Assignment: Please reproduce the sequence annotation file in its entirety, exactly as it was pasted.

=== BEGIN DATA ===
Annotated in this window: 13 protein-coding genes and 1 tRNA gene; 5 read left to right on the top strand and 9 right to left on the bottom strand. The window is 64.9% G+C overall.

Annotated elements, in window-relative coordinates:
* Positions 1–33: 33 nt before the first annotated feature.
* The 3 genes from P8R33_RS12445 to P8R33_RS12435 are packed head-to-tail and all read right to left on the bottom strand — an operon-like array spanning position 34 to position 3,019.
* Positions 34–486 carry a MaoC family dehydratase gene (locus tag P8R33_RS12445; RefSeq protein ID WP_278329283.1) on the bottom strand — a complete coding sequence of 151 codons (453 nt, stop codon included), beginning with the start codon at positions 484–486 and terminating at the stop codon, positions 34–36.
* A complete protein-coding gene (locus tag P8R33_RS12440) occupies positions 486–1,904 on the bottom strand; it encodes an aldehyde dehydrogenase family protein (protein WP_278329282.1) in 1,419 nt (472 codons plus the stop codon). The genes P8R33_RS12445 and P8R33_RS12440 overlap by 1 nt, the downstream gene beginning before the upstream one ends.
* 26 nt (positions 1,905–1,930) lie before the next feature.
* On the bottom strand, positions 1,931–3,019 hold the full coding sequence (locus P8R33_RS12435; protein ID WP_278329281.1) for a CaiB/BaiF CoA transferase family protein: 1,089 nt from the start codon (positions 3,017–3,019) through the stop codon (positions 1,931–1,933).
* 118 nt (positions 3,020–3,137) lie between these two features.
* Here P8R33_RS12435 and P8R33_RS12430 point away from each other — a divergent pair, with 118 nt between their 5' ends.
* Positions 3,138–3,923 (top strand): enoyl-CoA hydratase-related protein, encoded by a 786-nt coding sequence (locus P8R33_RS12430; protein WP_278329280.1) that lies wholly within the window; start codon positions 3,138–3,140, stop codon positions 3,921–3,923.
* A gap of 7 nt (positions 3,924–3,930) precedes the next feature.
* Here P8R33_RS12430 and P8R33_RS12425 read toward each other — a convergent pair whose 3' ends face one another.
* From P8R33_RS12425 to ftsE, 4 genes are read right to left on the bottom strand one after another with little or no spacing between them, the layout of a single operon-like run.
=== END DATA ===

Annotated in this window: 13 protein-coding genes and 1 tRNA gene; 5 read left to right on the top strand and 9 right to left on the bottom strand. The window is 64.9% G+C overall.

Annotated elements, in window-relative coordinates:
* Positions 1–33: 33 nt before the first annotated feature.
* The 3 genes from P8R33_RS12445 to P8R33_RS12435 are packed head-to-tail and all read right to left on the bottom strand — an operon-like array spanning position 34 to position 3,019.
* Positions 34–486 carry a MaoC family dehydratase gene (locus tag P8R33_RS12445; RefSeq protein ID WP_278329283.1) on the bottom strand — a complete coding sequence of 151 codons (453 nt, stop codon included), beginning with the start codon at positions 484–486 and terminating at the stop codon, positions 34–36.
* A complete protein-coding gene (locus tag P8R33_RS12440) occupies positions 486–1,904 on the bottom strand; it encodes an aldehyde dehydrogenase family protein (protein WP_278329282.1) in 1,419 nt (472 codons plus the stop codon). The genes P8R33_RS12445 and P8R33_RS12440 overlap by 1 nt, the downstream gene beginning before the upstream one ends.
* 26 nt (positions 1,905–1,930) lie before the next feature.
* On the bottom strand, positions 1,931–3,019 hold the full coding sequence (locus P8R33_RS12435; protein ID WP_278329281.1) for a CaiB/BaiF CoA transferase family protein: 1,089 nt from the start codon (positions 3,017–3,019) through the stop codon (positions 1,931–1,933).
* 118 nt (positions 3,020–3,137) lie between these two features.
* Here P8R33_RS12435 and P8R33_RS12430 point away from each other — a divergent pair, with 118 nt between their 5' ends.
* Positions 3,138–3,923 (top strand): enoyl-CoA hydratase-related protein, encoded by a 786-nt coding sequence (locus P8R33_RS12430; protein WP_278329280.1) that lies wholly within the window; start codon positions 3,138–3,140, stop codon positions 3,921–3,923.
* A gap of 7 nt (positions 3,924–3,930) precedes the next feature.
* Here P8R33_RS12430 and P8R33_RS12425 read toward each other — a convergent pair whose 3' ends face one another.
* From P8R33_RS12425 to ftsE, 4 genes are read right to left on the bottom strand one after another with little or no spacing between them, the layout of a single operon-like run.